Outgoing Speaker of the House Paul Ryan gave a farewell speech in which he bemoaned what he referred to as politics of “outrage”, and called for better political discourse. Then he said something that he apparently still does not realize creates outrage: calls to cut Social Security and Medicare:
“I acknowledge plainly that my ambitions for entitlement reform have outpaced the political reality, and I consider this our greatest unfinished business,” he said.
Of course, Paul Ryan used the code words “entitlement reform” to describe what he considers to be “our greatest unfinished business”. But most people know by now what that means. Entitlement reform means cuts to Social Security and Medicare, big cuts. While Speaker of the House, Paul Ryan has been busy creating proposals that do exactly that, but he is still trying to hide behind word games to describe it, even as he exits government:
House Republicans released a proposal Tuesday that would balance the budget in nine years — but only by making large cuts to entitlement programs, including Medicare, that President Trump vowed not to touch.
The House Republican budget, titled “A Brighter American Future,” would remake Medicare by giving seniors the option of enrolling in private plans that compete with traditional Medicare, a system of competition designed to keep costs down but dismissed by critics as an effort to privatize the program. Along with other changes, the budget proposes to squeeze $537 billion out of Medicare over the next decade.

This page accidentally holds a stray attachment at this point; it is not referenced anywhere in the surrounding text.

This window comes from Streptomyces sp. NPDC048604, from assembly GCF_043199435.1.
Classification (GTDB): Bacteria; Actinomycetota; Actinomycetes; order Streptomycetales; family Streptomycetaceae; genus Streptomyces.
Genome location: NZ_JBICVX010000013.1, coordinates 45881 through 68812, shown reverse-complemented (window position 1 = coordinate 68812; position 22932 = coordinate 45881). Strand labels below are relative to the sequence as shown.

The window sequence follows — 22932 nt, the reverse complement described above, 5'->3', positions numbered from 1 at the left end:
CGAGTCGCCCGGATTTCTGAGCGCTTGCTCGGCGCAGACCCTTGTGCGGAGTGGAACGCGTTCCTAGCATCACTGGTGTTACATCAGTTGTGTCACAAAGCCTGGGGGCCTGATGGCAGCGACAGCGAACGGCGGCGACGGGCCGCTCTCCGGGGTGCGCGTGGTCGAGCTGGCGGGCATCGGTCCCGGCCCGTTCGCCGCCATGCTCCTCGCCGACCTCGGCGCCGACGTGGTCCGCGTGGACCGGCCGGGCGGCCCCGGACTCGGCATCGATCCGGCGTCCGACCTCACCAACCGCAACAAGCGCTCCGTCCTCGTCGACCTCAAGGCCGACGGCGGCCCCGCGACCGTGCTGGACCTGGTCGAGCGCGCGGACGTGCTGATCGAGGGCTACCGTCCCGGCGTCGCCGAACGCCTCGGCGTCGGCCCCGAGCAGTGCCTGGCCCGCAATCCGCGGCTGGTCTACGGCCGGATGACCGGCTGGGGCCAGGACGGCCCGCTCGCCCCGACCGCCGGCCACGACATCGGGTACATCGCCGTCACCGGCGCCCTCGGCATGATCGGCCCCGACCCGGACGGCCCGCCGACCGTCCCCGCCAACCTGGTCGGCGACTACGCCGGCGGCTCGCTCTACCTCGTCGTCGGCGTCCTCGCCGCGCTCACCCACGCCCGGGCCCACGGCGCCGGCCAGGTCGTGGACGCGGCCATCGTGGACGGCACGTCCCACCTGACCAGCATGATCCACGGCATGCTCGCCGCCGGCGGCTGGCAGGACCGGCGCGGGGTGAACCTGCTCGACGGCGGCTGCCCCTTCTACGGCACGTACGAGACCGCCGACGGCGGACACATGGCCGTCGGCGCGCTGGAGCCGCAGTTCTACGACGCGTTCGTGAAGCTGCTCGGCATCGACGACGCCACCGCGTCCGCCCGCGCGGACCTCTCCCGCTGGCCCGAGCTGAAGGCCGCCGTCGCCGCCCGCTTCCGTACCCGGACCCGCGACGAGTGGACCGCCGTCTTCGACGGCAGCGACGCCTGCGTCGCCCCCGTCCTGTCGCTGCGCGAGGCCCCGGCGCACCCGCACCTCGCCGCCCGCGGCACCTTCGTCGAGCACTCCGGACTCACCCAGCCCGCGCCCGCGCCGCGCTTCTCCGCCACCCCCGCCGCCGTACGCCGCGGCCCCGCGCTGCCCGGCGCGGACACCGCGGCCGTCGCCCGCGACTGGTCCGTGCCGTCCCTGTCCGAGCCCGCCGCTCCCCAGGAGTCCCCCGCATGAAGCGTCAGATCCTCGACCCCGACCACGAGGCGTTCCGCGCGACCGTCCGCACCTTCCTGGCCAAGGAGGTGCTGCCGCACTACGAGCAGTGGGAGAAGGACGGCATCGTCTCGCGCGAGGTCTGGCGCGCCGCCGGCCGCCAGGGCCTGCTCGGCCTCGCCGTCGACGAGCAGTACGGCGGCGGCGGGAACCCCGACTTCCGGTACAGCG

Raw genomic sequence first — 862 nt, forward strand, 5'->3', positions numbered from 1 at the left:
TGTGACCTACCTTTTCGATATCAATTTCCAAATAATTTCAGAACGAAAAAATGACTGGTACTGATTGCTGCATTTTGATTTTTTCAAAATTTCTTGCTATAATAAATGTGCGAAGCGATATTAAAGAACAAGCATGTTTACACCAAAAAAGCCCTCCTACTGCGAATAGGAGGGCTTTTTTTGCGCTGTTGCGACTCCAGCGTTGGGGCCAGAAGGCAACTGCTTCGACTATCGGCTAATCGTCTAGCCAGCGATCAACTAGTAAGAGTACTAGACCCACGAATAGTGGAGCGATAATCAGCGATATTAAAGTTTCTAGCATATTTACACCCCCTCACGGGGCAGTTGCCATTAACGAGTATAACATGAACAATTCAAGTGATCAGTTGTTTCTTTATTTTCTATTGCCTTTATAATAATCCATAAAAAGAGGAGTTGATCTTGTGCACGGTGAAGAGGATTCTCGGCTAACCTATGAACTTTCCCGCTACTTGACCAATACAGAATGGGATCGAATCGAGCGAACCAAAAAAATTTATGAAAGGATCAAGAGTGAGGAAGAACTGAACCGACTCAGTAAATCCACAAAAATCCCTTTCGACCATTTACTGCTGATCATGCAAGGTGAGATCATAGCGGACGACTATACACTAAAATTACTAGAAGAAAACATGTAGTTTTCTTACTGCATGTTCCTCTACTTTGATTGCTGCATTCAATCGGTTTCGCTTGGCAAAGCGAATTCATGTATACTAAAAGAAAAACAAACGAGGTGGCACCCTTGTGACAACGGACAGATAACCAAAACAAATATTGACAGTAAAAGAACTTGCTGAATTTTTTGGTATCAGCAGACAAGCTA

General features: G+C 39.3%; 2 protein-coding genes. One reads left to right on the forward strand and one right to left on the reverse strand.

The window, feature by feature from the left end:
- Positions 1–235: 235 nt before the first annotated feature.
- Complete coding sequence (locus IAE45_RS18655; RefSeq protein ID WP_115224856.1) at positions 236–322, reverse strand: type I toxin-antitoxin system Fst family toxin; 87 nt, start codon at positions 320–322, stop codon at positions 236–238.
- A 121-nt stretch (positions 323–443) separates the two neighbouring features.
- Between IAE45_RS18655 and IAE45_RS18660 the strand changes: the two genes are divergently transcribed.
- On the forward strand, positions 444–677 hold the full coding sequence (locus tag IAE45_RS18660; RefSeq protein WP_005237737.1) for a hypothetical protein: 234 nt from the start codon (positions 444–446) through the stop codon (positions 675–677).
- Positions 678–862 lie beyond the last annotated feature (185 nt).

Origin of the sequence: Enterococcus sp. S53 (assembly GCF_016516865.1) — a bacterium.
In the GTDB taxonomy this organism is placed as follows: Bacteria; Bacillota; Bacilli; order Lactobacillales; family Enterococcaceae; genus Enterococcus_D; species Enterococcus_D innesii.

The budget would transform Medicaid, the federal-state health-care program for the poor, by limiting per capita payments or allowing states to turn it into a block-grant program — the same approach House Republicans took in their legislation that passed last year to repeal the Affordable Care Act (the repeal effort died in the Senate, but the GOP budget assumes that the repeal takes place). It also proposes adding work requirements for certain adults enrolled in Medicaid. Changes to Medicaid and other health programs would account for $1.5 trillion in savings.
Social Security comes in for more modest cuts of $4 billion over the decade, which the budget projects could be reached by eliminating concurrent receipt of unemployment benefits and Social Security disability insurance.
Those unbelievably harsh cuts to programs that help millions of Americans is what Paul Ryan considers to be “our greatest unfinished business”.
Good riddance, Paul Ryan. Our political discourse will be better without you.